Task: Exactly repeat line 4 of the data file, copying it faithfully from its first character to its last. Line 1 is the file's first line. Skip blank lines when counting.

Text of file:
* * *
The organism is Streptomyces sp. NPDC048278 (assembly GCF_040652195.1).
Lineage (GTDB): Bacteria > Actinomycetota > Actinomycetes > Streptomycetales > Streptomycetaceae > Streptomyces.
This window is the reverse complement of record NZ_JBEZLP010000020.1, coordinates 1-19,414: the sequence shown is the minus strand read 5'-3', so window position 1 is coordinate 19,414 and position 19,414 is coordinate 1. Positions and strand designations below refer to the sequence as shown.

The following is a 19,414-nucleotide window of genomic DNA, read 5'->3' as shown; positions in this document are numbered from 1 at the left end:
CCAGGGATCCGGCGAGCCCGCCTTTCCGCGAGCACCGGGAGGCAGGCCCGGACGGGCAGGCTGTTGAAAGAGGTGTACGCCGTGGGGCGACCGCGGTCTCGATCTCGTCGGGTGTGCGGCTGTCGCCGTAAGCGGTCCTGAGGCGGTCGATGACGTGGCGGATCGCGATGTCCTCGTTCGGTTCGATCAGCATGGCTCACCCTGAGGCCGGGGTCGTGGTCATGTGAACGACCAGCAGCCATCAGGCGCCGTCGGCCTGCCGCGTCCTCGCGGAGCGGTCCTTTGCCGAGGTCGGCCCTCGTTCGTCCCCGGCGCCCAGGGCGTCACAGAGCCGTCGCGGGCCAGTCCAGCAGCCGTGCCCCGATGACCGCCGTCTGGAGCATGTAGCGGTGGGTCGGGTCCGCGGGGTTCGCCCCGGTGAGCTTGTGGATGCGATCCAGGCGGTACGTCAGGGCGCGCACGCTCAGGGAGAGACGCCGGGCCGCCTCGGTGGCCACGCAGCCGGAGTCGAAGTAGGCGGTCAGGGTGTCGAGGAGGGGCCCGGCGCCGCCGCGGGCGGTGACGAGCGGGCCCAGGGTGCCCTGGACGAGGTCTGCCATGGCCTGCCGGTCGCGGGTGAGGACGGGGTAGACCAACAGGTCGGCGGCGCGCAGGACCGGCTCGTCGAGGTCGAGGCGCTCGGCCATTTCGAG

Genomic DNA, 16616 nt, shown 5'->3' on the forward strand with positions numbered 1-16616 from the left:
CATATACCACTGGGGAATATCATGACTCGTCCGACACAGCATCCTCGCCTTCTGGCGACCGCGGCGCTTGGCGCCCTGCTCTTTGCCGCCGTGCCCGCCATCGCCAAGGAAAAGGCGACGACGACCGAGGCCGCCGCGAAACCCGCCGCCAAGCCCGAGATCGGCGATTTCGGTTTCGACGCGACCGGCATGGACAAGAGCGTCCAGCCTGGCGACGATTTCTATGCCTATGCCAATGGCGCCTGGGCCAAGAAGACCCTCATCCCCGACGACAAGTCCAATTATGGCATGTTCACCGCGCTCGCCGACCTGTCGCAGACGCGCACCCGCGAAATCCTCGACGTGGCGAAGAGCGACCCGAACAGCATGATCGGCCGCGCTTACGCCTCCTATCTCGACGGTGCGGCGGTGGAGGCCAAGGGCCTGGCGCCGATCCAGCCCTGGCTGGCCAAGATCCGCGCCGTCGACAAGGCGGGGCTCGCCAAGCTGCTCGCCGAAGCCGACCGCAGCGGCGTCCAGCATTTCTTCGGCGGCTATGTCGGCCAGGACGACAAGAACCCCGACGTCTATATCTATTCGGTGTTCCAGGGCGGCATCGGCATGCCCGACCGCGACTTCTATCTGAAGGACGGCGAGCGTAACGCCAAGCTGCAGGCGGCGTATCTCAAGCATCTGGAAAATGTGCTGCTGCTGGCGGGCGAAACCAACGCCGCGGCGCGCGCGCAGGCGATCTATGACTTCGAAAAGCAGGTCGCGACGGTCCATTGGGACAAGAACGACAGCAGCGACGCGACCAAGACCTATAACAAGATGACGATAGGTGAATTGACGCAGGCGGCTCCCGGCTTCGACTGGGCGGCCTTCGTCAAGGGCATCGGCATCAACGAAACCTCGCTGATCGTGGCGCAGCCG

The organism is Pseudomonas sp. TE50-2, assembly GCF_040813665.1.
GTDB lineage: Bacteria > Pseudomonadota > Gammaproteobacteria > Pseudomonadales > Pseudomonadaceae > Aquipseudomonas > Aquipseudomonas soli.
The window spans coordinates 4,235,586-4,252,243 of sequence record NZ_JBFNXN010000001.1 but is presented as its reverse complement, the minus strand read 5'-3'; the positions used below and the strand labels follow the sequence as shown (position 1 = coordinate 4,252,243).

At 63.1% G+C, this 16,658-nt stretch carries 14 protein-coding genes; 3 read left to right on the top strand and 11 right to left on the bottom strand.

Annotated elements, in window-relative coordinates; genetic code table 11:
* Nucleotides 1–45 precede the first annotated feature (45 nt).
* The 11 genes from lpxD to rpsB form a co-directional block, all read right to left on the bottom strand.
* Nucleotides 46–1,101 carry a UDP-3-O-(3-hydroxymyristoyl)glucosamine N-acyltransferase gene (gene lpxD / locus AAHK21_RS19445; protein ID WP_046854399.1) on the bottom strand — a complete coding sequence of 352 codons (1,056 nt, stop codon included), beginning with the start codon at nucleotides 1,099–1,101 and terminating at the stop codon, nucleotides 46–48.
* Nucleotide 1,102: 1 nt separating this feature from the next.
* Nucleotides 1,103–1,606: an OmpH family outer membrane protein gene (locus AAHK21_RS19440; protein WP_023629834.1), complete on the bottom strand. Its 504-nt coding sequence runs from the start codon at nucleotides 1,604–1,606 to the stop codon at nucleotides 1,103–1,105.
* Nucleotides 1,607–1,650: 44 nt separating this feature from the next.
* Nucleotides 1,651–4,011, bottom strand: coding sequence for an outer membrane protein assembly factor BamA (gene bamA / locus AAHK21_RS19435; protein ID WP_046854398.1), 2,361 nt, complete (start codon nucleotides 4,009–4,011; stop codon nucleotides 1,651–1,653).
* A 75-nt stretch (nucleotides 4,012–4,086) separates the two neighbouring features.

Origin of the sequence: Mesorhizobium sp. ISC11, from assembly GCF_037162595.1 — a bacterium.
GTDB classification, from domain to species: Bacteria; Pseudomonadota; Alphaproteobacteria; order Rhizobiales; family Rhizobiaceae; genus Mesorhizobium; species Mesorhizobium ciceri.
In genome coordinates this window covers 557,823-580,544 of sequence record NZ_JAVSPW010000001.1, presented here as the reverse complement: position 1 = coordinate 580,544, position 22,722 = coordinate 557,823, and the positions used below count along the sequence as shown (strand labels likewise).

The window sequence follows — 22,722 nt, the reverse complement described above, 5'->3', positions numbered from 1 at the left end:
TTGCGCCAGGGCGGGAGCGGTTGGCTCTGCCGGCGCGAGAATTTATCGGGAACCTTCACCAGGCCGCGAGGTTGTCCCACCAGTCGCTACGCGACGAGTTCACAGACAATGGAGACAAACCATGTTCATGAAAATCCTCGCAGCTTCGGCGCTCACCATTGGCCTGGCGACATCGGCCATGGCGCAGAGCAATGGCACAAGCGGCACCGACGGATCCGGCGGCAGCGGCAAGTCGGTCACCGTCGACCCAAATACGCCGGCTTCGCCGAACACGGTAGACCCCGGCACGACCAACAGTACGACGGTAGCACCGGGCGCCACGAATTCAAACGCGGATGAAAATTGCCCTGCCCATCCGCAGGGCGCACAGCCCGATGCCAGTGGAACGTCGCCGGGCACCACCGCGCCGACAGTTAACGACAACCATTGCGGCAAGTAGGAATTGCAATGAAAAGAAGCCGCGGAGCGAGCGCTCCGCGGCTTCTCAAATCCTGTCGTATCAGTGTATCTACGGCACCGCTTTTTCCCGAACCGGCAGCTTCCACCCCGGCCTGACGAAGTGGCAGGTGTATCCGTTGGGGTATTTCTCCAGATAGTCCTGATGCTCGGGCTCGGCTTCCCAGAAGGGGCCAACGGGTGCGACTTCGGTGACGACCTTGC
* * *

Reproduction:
The following is a 19,414-nucleotide window of genomic DNA, read 5'->3' as shown; positions in this document are numbered from 1 at the left end: